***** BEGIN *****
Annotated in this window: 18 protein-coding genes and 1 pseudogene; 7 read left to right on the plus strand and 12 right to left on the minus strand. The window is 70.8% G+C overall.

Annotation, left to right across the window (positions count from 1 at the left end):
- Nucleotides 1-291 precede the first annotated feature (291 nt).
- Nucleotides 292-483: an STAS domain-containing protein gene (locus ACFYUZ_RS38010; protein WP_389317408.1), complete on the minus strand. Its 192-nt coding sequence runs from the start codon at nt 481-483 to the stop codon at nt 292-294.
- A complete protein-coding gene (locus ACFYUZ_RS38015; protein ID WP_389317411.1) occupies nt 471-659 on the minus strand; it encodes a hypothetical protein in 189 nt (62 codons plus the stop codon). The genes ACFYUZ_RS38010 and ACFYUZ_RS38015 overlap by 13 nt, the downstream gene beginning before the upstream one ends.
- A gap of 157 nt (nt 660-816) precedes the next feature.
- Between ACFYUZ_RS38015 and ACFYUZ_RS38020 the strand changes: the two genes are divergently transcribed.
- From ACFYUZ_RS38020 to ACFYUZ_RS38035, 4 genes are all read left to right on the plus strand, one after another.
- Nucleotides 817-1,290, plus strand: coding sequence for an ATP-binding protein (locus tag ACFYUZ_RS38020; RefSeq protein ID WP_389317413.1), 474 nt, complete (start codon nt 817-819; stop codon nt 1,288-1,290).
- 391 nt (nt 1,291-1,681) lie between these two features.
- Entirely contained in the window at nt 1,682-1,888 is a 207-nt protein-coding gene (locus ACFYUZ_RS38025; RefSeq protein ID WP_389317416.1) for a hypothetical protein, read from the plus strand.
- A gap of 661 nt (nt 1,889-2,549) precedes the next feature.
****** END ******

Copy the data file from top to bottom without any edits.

Annotated in this window: 18 protein-coding genes and 1 pseudogene; 7 read left to right on the plus strand and 12 right to left on the minus strand. The window is 70.8% G+C overall.

Annotation, left to right across the window (positions count from 1 at the left end):
- Nucleotides 1-291 precede the first annotated feature (291 nt).
- Nucleotides 292-483: an STAS domain-containing protein gene (locus ACFYUZ_RS38010; protein WP_389317408.1), complete on the minus strand. Its 192-nt coding sequence runs from the start codon at nt 481-483 to the stop codon at nt 292-294.
- A complete protein-coding gene (locus ACFYUZ_RS38015; protein ID WP_389317411.1) occupies nt 471-659 on the minus strand; it encodes a hypothetical protein in 189 nt (62 codons plus the stop codon). The genes ACFYUZ_RS38010 and ACFYUZ_RS38015 overlap by 13 nt, the downstream gene beginning before the upstream one ends.
- A gap of 157 nt (nt 660-816) precedes the next feature.
- Between ACFYUZ_RS38015 and ACFYUZ_RS38020 the strand changes: the two genes are divergently transcribed.
- From ACFYUZ_RS38020 to ACFYUZ_RS38035, 4 genes are all read left to right on the plus strand, one after another.
- Nucleotides 817-1,290, plus strand: coding sequence for an ATP-binding protein (locus tag ACFYUZ_RS38020; RefSeq protein ID WP_389317413.1), 474 nt, complete (start codon nt 817-819; stop codon nt 1,288-1,290).
- 391 nt (nt 1,291-1,681) lie between these two features.
- Entirely contained in the window at nt 1,682-1,888 is a 207-nt protein-coding gene (locus ACFYUZ_RS38025; RefSeq protein ID WP_389317416.1) for a hypothetical protein, read from the plus strand.
- A gap of 661 nt (nt 1,889-2,549) precedes the next feature.